ISIS members who vowed to “fight to the death” in Mosul were killed trying to flee across a river, officials have said.
Iraqi military spokesman Brigadier General Yahya Rasool told state TV that 30 militants had died in their attempt to flee by swimming across the River Tigris that bisects the city.
Cornered in a shrinking area, ISIS members resorted to sending female suicide bombers among the thousands of civilians who are emerging from the battlefield wounded, malnourished and fearful, Iraqi army officers said.
This news came as the Iraqi Prime Minister Haider al-Abadi arrived in Mosul today and congratulated the armed forces for their “victory” over Islamic State after nearly nine months of urban warfare, bringing an end to jihadist rule in the city.
Islamic State’s defeat in Mosul three years after taking the city is a major blow for the hardline Islamist group, which is also losing ground in its operational base in the Syrian city of Raqqa from where it has planned global attacks.
But ISIS still controls territory in Iraq and is expected to revert to more conventional insurgent tactics such as bombings as its self-proclaimed caliphate falls apart.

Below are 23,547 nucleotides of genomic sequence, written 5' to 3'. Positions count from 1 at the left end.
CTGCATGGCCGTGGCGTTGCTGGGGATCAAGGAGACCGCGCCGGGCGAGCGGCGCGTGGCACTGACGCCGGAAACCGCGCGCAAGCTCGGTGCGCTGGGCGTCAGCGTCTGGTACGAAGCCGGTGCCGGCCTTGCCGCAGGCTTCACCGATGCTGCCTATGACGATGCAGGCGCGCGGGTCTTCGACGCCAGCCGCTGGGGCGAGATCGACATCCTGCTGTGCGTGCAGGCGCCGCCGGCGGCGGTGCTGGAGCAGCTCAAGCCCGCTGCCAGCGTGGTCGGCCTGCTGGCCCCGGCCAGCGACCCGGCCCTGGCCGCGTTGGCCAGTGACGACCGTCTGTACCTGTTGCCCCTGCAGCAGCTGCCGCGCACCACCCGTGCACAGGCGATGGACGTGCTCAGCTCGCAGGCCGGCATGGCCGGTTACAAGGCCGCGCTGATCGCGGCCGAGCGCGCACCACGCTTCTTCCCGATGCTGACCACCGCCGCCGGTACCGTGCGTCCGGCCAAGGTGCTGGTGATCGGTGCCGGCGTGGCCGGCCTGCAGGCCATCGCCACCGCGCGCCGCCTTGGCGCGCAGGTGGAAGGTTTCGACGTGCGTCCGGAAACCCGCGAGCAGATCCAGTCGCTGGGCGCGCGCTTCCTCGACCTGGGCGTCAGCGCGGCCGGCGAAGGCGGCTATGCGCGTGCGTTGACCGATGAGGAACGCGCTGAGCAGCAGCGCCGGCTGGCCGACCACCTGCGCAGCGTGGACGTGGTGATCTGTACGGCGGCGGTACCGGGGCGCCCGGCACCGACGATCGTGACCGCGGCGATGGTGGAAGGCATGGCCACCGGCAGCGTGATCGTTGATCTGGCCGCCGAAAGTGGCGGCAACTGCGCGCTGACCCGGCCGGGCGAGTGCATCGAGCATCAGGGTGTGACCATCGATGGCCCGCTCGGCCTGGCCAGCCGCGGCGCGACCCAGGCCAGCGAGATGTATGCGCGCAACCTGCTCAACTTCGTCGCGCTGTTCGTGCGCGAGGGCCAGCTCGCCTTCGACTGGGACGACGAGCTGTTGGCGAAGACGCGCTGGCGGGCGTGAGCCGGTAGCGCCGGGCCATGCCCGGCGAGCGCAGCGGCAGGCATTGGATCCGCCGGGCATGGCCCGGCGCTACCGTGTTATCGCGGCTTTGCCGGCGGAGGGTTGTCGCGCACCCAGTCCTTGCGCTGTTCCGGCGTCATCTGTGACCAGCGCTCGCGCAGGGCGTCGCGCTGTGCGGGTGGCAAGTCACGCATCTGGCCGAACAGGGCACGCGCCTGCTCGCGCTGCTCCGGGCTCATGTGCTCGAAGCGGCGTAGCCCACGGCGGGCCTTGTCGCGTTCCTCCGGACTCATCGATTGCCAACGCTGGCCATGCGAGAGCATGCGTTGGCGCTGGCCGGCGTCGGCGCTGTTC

The battle for Mosul, by far the largest city to fall under the militants’ control, has left large areas in ruins, killed thousands of civilians and displaced nearly a million people.
“The commander in chief of the armed forces Haider al-Abadi arrived in the liberated city of Mosul and congratulated the heroic fighters and Iraqi people for the great victory,” his office said in a statement.
State television later showed Abadi walking around Mosul, Iraq’s second-largest city, with residents.
Air strikes and exchanges of gunfire could still be heard in the narrow streets of the Old City, where the group has staged its last stand against Iraqi forces backed by a U.S.-led international coalition.
Abadi met commanders in west Mosul who led the battle, but he has yet to issue a formal declaration that the entire city has been retaken from ISIS.
Abadi’s spokesman, Saad al-Hadithi, said victory would not be formally declared until the few remaining Islamic State militants were cleared from Mosul.
Still, French President Emmanuel Macron – whose country is part of the coalition that has conducted air strikes and provided training and assistance to Iraqi forces on the battlefield, welcomed the defeat.